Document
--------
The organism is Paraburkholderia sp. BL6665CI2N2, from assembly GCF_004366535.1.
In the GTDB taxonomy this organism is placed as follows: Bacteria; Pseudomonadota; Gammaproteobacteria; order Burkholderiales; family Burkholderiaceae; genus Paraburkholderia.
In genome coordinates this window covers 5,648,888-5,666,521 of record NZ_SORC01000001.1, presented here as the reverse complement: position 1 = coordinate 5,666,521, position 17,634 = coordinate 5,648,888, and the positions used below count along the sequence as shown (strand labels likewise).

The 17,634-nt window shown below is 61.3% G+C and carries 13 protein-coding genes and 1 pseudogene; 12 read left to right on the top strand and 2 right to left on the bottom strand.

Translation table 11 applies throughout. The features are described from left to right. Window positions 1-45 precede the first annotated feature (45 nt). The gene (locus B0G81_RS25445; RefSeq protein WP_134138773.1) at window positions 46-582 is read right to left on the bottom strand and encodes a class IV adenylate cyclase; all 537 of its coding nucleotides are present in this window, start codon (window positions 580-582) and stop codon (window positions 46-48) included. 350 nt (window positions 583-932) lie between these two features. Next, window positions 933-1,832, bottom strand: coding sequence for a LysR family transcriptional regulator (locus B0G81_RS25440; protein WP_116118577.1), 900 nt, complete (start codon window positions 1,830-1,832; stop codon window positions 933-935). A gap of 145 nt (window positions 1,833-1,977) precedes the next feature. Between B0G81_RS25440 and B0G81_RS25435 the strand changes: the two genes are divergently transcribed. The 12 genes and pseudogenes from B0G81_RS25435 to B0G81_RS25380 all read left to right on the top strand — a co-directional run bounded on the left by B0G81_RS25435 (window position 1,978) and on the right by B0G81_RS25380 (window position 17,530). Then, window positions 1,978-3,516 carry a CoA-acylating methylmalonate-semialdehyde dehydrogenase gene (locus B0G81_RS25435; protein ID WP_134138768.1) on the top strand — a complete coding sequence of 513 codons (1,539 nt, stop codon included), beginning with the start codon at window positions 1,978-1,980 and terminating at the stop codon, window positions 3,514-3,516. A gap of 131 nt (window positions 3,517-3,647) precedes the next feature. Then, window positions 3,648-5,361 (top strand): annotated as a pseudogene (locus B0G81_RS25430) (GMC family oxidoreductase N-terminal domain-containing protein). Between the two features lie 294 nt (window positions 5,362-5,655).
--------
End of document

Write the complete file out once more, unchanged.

The organism is Paraburkholderia sp. BL6665CI2N2, from assembly GCF_004366535.1.
In the GTDB taxonomy this organism is placed as follows: Bacteria; Pseudomonadota; Gammaproteobacteria; order Burkholderiales; family Burkholderiaceae; genus Paraburkholderia.
In genome coordinates this window covers 5,648,888-5,666,521 of record NZ_SORC01000001.1, presented here as the reverse complement: position 1 = coordinate 5,666,521, position 17,634 = coordinate 5,648,888, and the positions used below count along the sequence as shown (strand labels likewise).

The 17,634-nt window shown below is 61.3% G+C and carries 13 protein-coding genes and 1 pseudogene; 12 read left to right on the top strand and 2 right to left on the bottom strand.

Translation table 11 applies throughout. The features are described from left to right. Window positions 1-45 precede the first annotated feature (45 nt). The gene (locus B0G81_RS25445; RefSeq protein WP_134138773.1) at window positions 46-582 is read right to left on the bottom strand and encodes a class IV adenylate cyclase; all 537 of its coding nucleotides are present in this window, start codon (window positions 580-582) and stop codon (window positions 46-48) included. 350 nt (window positions 583-932) lie between these two features. Next, window positions 933-1,832, bottom strand: coding sequence for a LysR family transcriptional regulator (locus B0G81_RS25440; protein WP_116118577.1), 900 nt, complete (start codon window positions 1,830-1,832; stop codon window positions 933-935). A gap of 145 nt (window positions 1,833-1,977) precedes the next feature. Between B0G81_RS25440 and B0G81_RS25435 the strand changes: the two genes are divergently transcribed. The 12 genes and pseudogenes from B0G81_RS25435 to B0G81_RS25380 all read left to right on the top strand — a co-directional run bounded on the left by B0G81_RS25435 (window position 1,978) and on the right by B0G81_RS25380 (window position 17,530). Then, window positions 1,978-3,516 carry a CoA-acylating methylmalonate-semialdehyde dehydrogenase gene (locus B0G81_RS25435; protein ID WP_134138768.1) on the top strand — a complete coding sequence of 513 codons (1,539 nt, stop codon included), beginning with the start codon at window positions 1,978-1,980 and terminating at the stop codon, window positions 3,514-3,516. A gap of 131 nt (window positions 3,517-3,647) precedes the next feature. Then, window positions 3,648-5,361 (top strand): annotated as a pseudogene (locus B0G81_RS25430) (GMC family oxidoreductase N-terminal domain-containing protein). Between the two features lie 294 nt (window positions 5,362-5,655).